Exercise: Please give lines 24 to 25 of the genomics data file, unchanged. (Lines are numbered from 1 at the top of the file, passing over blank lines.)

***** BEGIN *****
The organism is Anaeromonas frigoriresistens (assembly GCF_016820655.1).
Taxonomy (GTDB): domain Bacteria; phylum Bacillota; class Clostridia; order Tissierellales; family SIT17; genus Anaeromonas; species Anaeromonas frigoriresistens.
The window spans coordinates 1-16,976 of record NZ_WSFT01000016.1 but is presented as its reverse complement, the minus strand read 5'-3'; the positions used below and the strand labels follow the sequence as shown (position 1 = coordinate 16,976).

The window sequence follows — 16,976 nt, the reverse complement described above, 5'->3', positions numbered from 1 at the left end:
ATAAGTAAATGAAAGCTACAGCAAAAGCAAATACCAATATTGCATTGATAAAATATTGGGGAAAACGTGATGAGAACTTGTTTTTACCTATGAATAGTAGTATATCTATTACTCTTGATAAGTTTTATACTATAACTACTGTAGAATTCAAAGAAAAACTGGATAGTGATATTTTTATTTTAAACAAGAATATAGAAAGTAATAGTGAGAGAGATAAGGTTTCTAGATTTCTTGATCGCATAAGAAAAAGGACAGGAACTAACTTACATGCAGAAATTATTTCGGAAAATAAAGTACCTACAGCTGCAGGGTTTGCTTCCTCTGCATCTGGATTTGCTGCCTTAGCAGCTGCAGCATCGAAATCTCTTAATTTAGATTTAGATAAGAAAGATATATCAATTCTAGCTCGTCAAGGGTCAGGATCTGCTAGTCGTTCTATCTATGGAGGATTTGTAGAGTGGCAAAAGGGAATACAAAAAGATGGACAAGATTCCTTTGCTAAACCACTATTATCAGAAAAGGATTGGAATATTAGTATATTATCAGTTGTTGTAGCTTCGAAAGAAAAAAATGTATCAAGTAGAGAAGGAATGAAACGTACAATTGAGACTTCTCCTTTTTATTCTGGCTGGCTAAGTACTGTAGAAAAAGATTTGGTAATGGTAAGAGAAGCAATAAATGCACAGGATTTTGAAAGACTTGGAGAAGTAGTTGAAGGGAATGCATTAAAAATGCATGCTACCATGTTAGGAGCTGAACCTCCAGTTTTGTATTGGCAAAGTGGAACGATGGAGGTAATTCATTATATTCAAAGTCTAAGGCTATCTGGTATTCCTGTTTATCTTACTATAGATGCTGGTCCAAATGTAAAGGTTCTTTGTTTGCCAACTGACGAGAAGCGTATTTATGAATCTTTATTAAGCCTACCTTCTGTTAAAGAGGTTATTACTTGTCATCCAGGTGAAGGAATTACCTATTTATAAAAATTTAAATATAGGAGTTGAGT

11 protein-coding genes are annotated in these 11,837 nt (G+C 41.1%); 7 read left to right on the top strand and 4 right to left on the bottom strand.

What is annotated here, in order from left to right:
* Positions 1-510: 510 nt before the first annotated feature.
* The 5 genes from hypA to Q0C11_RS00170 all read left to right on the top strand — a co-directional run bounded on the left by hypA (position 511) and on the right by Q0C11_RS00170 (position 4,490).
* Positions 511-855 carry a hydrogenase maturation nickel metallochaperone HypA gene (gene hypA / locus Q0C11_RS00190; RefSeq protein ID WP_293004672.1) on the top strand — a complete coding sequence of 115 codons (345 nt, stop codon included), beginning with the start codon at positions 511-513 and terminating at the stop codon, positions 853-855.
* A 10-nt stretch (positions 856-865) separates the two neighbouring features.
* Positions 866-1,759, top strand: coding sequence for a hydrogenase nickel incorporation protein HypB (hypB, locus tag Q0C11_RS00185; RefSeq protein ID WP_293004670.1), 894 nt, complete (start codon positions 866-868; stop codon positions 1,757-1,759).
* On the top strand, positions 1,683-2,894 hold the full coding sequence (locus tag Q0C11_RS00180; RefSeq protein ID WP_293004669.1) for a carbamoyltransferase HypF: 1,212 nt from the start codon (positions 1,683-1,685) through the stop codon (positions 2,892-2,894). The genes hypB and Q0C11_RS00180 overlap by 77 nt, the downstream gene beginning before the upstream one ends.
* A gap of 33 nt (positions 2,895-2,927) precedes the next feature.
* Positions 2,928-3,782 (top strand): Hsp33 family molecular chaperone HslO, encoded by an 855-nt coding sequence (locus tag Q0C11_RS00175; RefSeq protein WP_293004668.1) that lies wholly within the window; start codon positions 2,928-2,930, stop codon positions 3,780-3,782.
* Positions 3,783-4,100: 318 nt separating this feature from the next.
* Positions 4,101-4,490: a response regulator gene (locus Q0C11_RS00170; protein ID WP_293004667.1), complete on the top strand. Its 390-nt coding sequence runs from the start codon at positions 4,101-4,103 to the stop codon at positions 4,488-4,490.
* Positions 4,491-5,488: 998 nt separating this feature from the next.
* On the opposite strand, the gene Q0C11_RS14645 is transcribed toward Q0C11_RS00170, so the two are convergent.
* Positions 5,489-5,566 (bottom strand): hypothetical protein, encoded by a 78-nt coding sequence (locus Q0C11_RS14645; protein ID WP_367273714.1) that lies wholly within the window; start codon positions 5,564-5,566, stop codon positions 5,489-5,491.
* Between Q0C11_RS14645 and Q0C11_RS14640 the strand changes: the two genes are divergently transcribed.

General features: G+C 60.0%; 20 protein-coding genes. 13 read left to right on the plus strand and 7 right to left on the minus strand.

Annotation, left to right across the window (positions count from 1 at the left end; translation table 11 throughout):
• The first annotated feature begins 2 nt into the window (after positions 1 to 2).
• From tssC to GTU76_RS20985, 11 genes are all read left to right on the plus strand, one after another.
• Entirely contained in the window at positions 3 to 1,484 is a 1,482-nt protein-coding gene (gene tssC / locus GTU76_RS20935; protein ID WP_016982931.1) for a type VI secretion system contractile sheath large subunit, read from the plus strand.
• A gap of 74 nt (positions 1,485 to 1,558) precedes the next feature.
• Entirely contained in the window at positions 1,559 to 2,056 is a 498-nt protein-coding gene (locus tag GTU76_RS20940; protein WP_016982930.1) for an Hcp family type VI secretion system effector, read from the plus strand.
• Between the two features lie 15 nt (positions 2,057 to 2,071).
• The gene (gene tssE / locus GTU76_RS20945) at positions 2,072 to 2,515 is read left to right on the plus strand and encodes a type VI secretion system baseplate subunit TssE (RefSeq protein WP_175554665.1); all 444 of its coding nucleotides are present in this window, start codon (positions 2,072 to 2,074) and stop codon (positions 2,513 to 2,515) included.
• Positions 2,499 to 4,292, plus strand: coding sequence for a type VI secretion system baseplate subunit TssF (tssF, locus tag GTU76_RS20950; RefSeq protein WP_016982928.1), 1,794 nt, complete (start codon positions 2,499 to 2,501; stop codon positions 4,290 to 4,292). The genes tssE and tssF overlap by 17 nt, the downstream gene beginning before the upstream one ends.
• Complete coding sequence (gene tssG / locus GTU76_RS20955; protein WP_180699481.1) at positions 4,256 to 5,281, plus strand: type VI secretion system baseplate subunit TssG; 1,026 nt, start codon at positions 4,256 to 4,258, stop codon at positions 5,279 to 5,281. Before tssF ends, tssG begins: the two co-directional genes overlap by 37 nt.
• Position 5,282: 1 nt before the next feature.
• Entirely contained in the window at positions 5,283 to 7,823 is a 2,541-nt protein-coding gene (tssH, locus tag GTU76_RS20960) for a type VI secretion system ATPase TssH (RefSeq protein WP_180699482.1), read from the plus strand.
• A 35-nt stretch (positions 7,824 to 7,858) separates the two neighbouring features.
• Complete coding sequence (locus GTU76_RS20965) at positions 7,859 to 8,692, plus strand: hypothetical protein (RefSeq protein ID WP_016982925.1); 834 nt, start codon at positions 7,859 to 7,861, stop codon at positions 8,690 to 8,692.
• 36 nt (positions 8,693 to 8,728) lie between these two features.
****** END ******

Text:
• The first annotated feature begins 2 nt into the window (after positions 1 to 2).
• From tssC to GTU76_RS20985, 11 genes are all read left to right on the plus strand, one after another.